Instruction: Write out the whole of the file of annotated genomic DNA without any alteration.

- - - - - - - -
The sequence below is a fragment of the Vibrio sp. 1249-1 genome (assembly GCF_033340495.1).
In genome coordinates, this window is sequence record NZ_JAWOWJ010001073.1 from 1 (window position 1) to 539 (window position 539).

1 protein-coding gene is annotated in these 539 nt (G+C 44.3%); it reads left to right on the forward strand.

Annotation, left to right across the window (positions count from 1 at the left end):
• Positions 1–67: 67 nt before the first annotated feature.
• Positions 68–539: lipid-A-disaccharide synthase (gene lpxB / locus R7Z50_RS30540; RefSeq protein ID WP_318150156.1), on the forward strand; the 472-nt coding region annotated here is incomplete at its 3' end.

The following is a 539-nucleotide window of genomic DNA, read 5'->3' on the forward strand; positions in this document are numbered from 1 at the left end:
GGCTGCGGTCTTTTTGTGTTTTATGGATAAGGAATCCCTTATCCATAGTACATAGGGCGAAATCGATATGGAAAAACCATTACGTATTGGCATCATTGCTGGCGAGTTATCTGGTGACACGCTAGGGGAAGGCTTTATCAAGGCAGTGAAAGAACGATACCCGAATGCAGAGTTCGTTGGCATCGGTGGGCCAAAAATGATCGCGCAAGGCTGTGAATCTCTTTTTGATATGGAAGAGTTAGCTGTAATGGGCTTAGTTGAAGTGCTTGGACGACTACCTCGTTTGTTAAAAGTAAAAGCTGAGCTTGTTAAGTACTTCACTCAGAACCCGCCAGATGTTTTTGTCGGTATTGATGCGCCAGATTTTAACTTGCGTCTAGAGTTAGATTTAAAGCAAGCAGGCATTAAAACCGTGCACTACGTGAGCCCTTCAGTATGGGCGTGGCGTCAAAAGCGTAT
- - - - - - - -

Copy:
The sequence below is a fragment of the Vibrio sp. 1249-1 genome (assembly GCF_033340495.1).
In genome coordinates, this window is sequence record NZ_JAWOWJ010001073.1 from 1 (window position 1) to 539 (window position 539).

1 protein-coding gene is annotated in these 539 nt (G+C 44.3%); it reads left to right on the forward strand.

Annotation, left to right across the window (positions count from 1 at the left end):
• Positions 1–67: 67 nt before the first annotated feature.
• Positions 68–539: lipid-A-disaccharide synthase (gene lpxB / locus R7Z50_RS30540; RefSeq protein ID WP_318150156.1), on the forward strand; the 472-nt coding region annotated here is incomplete at its 3' end.

The following is a 539-nucleotide window of genomic DNA, read 5'->3' on the forward strand; positions in this document are numbered from 1 at the left end:
GGCTGCGGTCTTTTTGTGTTTTATGGATAAGGAATCCCTTATCCATAGTACATAGGGCGAAATCGATATGGAAAAACCATTACGTATTGGCATCATTGCTGGCGAGTTATCTGGTGACACGCTAGGGGAAGGCTTTATCAAGGCAGTGAAAGAACGATACCCGAATGCAGAGTTCGTTGGCATCGGTGGGCCAAAAATGATCGCGCAAGGCTGTGAATCTCTTTTTGATATGGAAGAGTTAGCTGTAATGGGCTTAGTTGAAGTGCTTGGACGACTACCTCGTTTGTTAAAAGTAAAAGCTGAGCTTGTTAAGTACTTCACTCAGAACCCGCCAGATGTTTTTGTCGGTATTGATGCGCCAGATTTTAACTTGCGTCTAGAGTTAGATTTAAAGCAAGCAGGCATTAAAACCGTGCACTACGTGAGCCCTTCAGTATGGGCGTGGCGTCAAAAGCGTAT